On Being “Lost”

I feel like I’ve used this phrase so much on this website that even I forget how the mentalities it invoked completely transformed me last year.

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I’ve also written a lot about my “brain fog” throughout 2015, the most significant ramifications of which revolved around my inability to remember who I was, how I had previously gone about life, and what future I envisioned for myself when I didn’t even understand what the hell was going on with me in the present.

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A subversive veil over my emotions in part instigated my absence and lack of memory; it wasn’t until my homeopathic treatment that I would remember the core of who I am, who I had always been, what it felt like to be me. I always had a tendency to interpret the underlying currents of my emotions through a lens of detachment, and the cerebral side of my judgment won out in 2015. I unintentionally and unknowingly stifled my feelings, experiencing life through the necessary and unnecessary, the pros and the cons, the valuable long-term and inappropriately-worthy for only now; as a result, I ceased to live. I put myself in a little box, yearning to feel the warmth of the outside yet intentionally allowing the cold within to stifle my desires, my needs. I now realize these desires weren’t merely superfluous; I needed people, I needed love, I needed connection, yet I remained tied to a self-imposed barrier I could not fathom the origin of.

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I remember so many times when my friends would tell me to come out, and I’d want to, and then battle some elusive inner war that kept me from living in the now like I had always done. The funny thing is, while sickness exacerbates qualities that already exist, I was actually quite spontaneous as a teenager. I did what I wanted and what I wanted was to relish in the experiences that would make life worthwhile. I also had a decent sense of responsibility; this quality overrode every other one of mine while ill- but it wasn’t responsibility that directly motivated me; the overwhelming need for security and control instead dominated my actions. My absentmindedness (i.e. my lost mind) made me feel so out of control that I regulated every other area of my life to gain control. Coupled with the fact that I no longer felt and could not remember a time that I did, I examined my reality through a lens of dispassion. This often manifested as restriction; while I did not restrict how much I ate (I completely lost my appetite… and appetite for life), I restricted what I ate. Even when I was severely underweight and saw it, I would not eat processed foods, I would not eat sugar, I would not eat oils. Despite this limiting behavior, I wanted to gain weight, especially in the later stages of the disease process; somewhere deep inside I knew how messed up my mentality was, how unsustainable it was long-term (would I live my whole life in a quietly-controlled box?), yet I did nothing to change it. I now know why: I liked the control that I had always felt like I lacked, and I saw no other out. No one could guide me in the right direction; doctors, family, friends- no one had any answers. I was “diagnosed” on multiple occasions with hypoglycemia (which I now know is the biggest load of bullshit. Hypoglycemia arises out of deeper illness; stress leads to an inability to properly regulate blood sugar). If someone had helped me, instead of quietly attributing my weight to an eating disorder, I may have not suffered so much. But I also wouldn’t be writing what I’m writing today with the goal to heal people, albeit as a bit of amatuer for the time being. I have transgressed so many boundaries I had previously set for myself, metamorphosed a great deal of negativity into positive realities with the power of my mind, and gained more spiritual wisdom than I ever would have had I not gone through such a mindfuck of an experience… so life goes I suppose!!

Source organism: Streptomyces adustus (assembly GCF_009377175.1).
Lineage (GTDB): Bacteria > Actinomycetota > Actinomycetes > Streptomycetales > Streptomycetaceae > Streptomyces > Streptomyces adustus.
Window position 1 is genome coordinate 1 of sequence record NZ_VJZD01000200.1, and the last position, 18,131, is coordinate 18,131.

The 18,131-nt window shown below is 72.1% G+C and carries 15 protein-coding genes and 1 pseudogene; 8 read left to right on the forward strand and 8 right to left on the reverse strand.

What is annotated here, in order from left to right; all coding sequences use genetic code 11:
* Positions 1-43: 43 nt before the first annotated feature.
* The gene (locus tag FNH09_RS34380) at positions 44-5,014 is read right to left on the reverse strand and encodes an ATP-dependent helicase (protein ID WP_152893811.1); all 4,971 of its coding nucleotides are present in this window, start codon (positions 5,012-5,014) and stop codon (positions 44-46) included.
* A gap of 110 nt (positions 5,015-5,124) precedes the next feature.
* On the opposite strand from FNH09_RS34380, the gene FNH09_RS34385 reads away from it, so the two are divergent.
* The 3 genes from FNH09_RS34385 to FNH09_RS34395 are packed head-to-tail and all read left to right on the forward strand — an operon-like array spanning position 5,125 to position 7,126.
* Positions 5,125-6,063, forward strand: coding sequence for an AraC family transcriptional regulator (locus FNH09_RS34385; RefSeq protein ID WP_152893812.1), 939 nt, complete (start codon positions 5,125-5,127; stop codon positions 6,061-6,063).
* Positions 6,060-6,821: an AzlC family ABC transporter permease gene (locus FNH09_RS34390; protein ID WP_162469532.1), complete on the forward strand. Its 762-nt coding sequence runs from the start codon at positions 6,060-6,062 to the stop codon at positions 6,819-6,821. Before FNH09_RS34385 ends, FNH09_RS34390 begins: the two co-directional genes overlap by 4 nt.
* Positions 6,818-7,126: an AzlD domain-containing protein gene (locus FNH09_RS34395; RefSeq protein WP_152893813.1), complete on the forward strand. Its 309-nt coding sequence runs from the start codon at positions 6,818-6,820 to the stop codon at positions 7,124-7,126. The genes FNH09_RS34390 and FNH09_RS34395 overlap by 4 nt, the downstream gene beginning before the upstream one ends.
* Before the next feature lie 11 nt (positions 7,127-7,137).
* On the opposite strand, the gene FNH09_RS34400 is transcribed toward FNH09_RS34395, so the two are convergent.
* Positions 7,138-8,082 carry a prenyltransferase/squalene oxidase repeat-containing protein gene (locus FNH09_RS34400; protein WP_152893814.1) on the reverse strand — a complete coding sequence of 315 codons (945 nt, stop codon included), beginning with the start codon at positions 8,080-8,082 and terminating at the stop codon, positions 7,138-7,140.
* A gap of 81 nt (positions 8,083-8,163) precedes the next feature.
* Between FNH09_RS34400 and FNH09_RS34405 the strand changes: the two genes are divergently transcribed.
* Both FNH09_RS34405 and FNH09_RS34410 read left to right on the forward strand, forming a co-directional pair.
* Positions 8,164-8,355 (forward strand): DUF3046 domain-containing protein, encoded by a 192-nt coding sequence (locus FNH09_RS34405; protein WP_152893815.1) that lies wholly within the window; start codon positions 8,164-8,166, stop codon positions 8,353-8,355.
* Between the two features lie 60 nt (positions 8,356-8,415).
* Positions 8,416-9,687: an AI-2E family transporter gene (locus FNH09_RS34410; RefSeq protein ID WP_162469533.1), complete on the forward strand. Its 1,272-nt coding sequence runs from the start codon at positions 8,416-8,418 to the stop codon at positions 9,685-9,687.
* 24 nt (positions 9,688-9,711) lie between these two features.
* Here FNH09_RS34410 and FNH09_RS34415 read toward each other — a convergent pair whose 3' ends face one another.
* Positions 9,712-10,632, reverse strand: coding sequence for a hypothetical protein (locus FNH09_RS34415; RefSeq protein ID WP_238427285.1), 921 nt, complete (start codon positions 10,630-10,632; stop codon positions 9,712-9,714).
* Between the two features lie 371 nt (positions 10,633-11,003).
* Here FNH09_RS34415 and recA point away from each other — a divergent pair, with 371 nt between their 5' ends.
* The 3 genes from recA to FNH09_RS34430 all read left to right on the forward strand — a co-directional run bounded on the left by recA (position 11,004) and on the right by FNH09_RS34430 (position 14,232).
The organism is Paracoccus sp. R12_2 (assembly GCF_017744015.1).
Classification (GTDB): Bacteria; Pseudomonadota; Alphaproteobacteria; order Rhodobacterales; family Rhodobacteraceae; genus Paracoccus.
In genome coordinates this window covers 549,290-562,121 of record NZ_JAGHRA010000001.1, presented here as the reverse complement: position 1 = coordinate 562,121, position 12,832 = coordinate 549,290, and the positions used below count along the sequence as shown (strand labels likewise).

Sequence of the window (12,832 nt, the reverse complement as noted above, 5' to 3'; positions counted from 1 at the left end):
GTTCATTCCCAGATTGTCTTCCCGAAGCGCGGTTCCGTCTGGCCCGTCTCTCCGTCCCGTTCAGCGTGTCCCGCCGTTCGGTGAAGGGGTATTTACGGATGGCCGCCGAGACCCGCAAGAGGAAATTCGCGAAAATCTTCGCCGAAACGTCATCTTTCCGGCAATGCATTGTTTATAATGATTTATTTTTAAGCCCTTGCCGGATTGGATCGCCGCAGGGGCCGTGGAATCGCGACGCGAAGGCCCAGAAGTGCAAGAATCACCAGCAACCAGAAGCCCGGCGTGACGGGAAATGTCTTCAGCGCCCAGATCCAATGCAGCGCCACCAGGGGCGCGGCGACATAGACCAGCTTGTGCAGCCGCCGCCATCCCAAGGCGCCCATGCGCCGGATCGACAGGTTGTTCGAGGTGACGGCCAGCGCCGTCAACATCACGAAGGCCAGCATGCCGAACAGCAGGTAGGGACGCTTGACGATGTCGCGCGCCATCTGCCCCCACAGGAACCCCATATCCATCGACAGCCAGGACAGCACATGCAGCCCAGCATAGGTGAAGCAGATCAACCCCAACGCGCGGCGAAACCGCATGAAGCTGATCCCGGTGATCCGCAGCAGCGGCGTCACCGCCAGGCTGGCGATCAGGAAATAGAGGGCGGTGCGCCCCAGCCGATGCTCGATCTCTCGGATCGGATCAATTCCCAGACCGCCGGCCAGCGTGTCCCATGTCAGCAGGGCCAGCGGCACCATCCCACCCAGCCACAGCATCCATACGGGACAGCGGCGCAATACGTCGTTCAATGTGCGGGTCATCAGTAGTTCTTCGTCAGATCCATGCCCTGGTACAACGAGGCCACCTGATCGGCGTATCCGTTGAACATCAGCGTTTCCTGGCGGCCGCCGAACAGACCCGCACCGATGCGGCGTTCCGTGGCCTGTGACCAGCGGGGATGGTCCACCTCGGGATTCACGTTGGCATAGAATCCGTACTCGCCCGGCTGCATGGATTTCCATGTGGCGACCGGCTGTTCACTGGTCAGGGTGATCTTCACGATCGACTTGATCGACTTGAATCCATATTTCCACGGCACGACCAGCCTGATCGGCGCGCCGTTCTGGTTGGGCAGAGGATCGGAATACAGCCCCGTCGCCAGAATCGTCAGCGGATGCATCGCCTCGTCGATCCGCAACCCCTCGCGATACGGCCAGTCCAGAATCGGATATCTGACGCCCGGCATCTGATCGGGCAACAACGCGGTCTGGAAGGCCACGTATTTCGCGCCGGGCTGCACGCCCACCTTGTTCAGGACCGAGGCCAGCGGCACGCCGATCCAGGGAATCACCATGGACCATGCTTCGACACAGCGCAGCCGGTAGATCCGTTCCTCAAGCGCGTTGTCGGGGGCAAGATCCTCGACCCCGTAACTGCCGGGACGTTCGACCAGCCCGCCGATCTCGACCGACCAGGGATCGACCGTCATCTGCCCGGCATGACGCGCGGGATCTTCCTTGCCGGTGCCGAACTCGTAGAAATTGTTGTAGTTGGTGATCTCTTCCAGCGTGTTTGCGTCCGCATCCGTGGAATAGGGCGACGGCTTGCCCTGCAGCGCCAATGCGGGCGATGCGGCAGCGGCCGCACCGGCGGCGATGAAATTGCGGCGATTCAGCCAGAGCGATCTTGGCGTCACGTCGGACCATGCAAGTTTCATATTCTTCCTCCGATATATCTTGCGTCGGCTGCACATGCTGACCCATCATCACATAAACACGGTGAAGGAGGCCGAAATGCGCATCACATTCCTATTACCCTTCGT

emotional upheaval

Maybe I’m highly-reflective- “in-tune” with my perceptions of my mental state- but once I knew that another part of me existed, a part that had somehow evaded me so expressively for so long, I would not be complacent with life until I knew

arsenicum used to treat obsessive which honestly im embarrassed about but im not shameful

and then december happened. and i knew i was never going back if it meant not living

 

and so i pushed and i pushed and i burned out

now that ive found me im an even better version

like being young again but better because i can fully appreciate the light from the darkness

feel like similar  to effects of drugs